Do good and avoid evil… without a doubt, that is everyone’s responsibility and no one is able to stifle the inner voice that constantly indicates this obligation in the depths of the heart. However, is everyone able to respond to this call in the same manner, with equal clarity and equivalent effects? This is a complex topic, with nuances that can’t be dealt with lightly. Yet it must be understood with absolute clarity, lest we confuse issues that are of capital importance for our salvation… As always, Catholic doctrine sheds abundant light on such questions amidst the prevalent darkness.
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Instead each and every one not only can but must do good, whatever faith they profess, for “they have within them the commandment to do good”, since they are “created in the image of God”. This was the essence of Pope Francis’ reflection on Wednesday morning, 22 May, for those who took part in the early Mass which he celebrated in the Chapel of the Domus Sanctae Marthae. The Gospel passage proclaimed at the Mass (Mk 9:38-40) refers to the disciples’ complaint about a person who was doing good but who did not belong to their group. “Jesus reprimands them. ‘Do not prevent him, let him do good’. The disciples, without thinking, were fixed on an idea: we alone can do good, because we alone possess the truth. And none of those who do not possess the truth can do good”, the Pope specified further. However this is an erroneous attitude and Jesus corrected them. Is it licit “for us to ask ourselves who can do good and why? What do Jesus’ words ‘do not prevent him’ mean? What lies behind them?” In this case “the disciples were somewhat intolerant”, but “Jesus broadened their horizons and we may imagine that he said: ‘if this person can do good, we can all do good. So can anyone who is not one of us’”. “The Lord created us in his image”, and if “he does good, let all of us keep this commandment in our heart: do good and do not do evil. Everyone”. The idea that we cannot all do good is a form of closedness, “a barrier”, the Pope emphasized, “that leads us to war”, and “to killing in God’s name. We cannot kill in God’s name”. Indeed, even “saying that one can kill in God’s name is blasphemy”. The Lord redeemed everyone with Christ’s blood, “Everyone, not only Catholics. Everyone”. And atheists? “They too. It is this blood that makes us children of God”. (Homily, Santa Marta, May 22, 2013)
But [asks Scalfari] what happens to those who don’t have faith? The response [of Francis] is that if one has loved others at least as much as oneself (possibly a little more than oneself) the Father will welcome him. Faith helps, but it is not the element of he who judges – it is life. Sin is part of life and repentance too is part of it. Remorse, the sense of guilt, the desire of liberation, the abandoning of egoism… (Interview with Eugenio Scalfari published in La Repubblica, March 15, 2015)
Note: The declarations cited above are found in the article-interview of Eugenio Scalfari and are attributed, without quotation marks, to Francis. However, since these words have never received any official retraction, we include them here along with the habitual array of teachings.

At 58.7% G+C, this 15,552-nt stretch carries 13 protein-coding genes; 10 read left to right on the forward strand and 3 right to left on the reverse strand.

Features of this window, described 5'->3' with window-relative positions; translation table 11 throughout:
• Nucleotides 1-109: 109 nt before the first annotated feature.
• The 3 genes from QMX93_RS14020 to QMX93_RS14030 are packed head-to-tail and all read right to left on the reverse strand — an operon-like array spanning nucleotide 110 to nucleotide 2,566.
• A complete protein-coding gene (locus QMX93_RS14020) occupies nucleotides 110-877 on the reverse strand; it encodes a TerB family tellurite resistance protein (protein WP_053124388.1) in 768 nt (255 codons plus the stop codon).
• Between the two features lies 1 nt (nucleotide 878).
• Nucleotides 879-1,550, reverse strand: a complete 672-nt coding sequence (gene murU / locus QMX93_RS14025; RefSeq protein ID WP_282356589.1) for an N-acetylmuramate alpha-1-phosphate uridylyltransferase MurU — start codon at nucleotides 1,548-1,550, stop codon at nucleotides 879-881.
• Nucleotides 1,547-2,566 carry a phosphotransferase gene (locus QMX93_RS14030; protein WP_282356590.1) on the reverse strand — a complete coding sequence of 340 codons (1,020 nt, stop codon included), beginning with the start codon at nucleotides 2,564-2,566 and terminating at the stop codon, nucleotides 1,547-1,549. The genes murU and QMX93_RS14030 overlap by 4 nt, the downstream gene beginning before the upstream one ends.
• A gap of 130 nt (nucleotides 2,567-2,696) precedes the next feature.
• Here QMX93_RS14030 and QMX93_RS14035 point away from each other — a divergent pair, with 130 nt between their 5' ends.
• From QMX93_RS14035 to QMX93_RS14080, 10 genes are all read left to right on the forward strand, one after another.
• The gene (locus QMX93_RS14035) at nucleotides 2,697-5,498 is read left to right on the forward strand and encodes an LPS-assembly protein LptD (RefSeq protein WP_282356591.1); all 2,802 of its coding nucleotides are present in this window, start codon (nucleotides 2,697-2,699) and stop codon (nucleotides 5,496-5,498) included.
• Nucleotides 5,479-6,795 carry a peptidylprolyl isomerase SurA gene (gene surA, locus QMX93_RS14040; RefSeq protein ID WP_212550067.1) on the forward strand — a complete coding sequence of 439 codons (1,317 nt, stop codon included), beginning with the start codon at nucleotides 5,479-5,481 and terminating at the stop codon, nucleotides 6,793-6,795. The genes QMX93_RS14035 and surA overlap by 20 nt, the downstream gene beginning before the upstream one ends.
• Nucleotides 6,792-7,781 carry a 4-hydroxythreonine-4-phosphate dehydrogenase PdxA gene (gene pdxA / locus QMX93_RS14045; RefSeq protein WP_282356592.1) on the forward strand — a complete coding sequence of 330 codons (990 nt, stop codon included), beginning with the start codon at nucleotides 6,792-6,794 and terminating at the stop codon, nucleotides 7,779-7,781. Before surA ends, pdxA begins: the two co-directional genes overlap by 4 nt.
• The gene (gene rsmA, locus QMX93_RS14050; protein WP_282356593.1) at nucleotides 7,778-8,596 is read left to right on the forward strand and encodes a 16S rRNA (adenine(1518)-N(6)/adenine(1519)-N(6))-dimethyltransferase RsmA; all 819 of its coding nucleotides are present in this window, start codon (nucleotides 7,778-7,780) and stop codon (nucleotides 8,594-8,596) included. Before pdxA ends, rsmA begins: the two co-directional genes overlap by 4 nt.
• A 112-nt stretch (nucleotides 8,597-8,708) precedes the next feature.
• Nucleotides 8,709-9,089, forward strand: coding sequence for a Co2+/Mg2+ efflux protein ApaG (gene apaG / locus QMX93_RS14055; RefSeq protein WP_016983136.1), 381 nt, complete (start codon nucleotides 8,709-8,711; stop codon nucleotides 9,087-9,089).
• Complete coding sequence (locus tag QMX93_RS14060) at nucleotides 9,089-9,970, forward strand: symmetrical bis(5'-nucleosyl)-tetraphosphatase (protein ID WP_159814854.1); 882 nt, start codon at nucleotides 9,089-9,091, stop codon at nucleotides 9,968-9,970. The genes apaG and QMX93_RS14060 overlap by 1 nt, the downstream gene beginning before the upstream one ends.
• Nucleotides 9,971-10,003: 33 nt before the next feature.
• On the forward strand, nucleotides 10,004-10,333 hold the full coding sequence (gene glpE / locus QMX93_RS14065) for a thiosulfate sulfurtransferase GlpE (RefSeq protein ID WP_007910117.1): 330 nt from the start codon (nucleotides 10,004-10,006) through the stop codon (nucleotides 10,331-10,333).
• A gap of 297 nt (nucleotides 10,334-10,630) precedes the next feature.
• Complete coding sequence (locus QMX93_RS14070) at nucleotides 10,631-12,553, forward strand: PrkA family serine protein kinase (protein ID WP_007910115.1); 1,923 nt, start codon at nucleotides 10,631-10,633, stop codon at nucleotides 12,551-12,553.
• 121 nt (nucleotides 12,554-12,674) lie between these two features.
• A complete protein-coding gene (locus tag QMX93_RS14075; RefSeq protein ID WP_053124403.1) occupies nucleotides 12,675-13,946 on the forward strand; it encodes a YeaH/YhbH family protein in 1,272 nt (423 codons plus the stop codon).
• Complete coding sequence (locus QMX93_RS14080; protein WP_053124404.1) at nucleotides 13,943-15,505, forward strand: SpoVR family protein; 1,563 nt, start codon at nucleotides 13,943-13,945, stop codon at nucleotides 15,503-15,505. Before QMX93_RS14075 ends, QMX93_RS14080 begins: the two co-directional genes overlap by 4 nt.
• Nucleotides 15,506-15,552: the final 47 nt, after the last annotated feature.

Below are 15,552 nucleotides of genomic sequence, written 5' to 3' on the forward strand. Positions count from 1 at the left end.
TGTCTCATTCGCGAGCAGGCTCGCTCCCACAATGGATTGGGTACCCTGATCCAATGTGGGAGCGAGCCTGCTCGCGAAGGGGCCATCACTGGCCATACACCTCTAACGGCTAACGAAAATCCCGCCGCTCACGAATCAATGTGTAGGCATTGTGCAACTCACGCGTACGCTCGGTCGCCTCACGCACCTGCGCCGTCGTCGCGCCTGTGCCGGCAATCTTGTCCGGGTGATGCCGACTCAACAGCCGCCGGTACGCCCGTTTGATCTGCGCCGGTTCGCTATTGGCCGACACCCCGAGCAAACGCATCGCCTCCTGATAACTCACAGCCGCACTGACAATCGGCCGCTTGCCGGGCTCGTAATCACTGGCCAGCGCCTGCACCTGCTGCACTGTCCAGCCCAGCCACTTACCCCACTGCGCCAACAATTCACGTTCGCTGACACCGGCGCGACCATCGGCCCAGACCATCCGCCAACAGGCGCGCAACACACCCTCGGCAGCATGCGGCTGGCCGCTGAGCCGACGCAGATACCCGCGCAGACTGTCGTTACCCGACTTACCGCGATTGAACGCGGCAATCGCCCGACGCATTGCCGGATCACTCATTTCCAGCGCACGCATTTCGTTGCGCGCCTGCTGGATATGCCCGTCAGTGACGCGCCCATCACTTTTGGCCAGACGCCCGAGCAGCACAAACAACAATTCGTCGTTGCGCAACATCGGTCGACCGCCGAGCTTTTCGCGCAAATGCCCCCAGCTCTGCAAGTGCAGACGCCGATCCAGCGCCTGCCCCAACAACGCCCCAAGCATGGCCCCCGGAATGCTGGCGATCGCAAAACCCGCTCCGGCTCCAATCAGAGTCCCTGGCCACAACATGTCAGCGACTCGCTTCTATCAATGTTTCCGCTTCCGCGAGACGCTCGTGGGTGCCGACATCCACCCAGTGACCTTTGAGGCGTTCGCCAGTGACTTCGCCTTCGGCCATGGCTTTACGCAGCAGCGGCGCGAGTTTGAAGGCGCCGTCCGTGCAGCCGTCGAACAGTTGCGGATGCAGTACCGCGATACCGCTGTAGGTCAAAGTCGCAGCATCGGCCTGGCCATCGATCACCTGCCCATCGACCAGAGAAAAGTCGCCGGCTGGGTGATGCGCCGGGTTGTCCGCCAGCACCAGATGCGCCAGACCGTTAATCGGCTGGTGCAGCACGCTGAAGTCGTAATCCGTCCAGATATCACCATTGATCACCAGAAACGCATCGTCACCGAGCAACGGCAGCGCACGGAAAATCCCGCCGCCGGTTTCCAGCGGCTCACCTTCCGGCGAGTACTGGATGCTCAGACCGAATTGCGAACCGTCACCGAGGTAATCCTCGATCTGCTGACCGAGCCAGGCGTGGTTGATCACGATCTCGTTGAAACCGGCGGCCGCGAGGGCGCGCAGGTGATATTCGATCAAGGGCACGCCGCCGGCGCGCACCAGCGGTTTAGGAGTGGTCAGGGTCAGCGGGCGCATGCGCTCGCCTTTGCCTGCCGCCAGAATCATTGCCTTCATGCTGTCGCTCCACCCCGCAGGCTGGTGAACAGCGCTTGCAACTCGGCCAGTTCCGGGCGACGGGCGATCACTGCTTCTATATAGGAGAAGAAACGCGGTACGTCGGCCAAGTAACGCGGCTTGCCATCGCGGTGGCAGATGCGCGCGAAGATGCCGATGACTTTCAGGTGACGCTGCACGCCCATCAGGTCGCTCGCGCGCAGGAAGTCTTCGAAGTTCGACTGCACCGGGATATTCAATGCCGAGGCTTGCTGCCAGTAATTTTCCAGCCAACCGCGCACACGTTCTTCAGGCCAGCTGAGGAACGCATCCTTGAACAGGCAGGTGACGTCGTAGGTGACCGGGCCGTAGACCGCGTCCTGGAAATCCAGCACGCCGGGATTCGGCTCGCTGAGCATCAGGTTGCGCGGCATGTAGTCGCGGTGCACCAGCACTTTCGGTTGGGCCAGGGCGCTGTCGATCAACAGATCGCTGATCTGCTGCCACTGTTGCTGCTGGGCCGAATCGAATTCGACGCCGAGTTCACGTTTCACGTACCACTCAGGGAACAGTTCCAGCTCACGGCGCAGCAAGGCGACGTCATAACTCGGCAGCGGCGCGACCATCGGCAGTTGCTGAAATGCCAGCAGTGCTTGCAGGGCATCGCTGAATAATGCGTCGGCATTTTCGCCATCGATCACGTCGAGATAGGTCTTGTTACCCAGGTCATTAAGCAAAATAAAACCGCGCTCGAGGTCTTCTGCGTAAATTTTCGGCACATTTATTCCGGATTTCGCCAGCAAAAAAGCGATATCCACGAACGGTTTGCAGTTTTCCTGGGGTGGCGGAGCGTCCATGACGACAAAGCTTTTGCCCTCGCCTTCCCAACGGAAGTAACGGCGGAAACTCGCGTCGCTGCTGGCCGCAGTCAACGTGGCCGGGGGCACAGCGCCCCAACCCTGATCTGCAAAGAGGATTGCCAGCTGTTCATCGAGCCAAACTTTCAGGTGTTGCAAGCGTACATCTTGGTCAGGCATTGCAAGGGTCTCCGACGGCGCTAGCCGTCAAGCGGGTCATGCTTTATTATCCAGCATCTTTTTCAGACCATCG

Teachings of the Magisterium
Enter the various parts of our study
117 - “The most wicked and the most blasphemous person is loved by God with the tenderness of a father” 119 - “No one can know if they are touched by grace. Grace is how much light there is in the soul” 23 - All, atheists or those of any religion, are children of God 52 - God is in every person’s life 64 - The privileged place for the encounter with Jesus Christ is our sins
5 thoughts on “16 – Atheists can also do good
Thank you for this website and the great texts from the magisterium!
Great job!! Priests like you are an oasis for us lay people!!
Thank you! Do pray for all of us!
This was informative, but I find some Vatican II references less than compelling. Like: “For their part, however, all believers of whatever religion always hear His revealing voice in the discourse of creatures.”
I believe this is one of those ambiguous statements what sound good but on deeper reading can foster indifferentism.
First, are there other religions? I was taught there was only one true religion, the Catholic one. All other belief systems are sects, or paganism.
Second, does God speak to these sectarians and paganism in their sects? Or does the Catholic Church speak to them on His behalf?
Third, what is meant by “discourse of creatures”? Ambiguity. Which creatures? Other men? Other creatures, animate and inanimate in nature? This quote, like much of what came out of Vatican II, and from John Paul II needs a good priest, well educated in philosophy, theology, and Traditional Church teaching to interpret.
What popes write, that goes out to the whole world through media (that said pope knows full well will disseminate it) must be clearer. Does one need a Doctorate to read Church documents these days?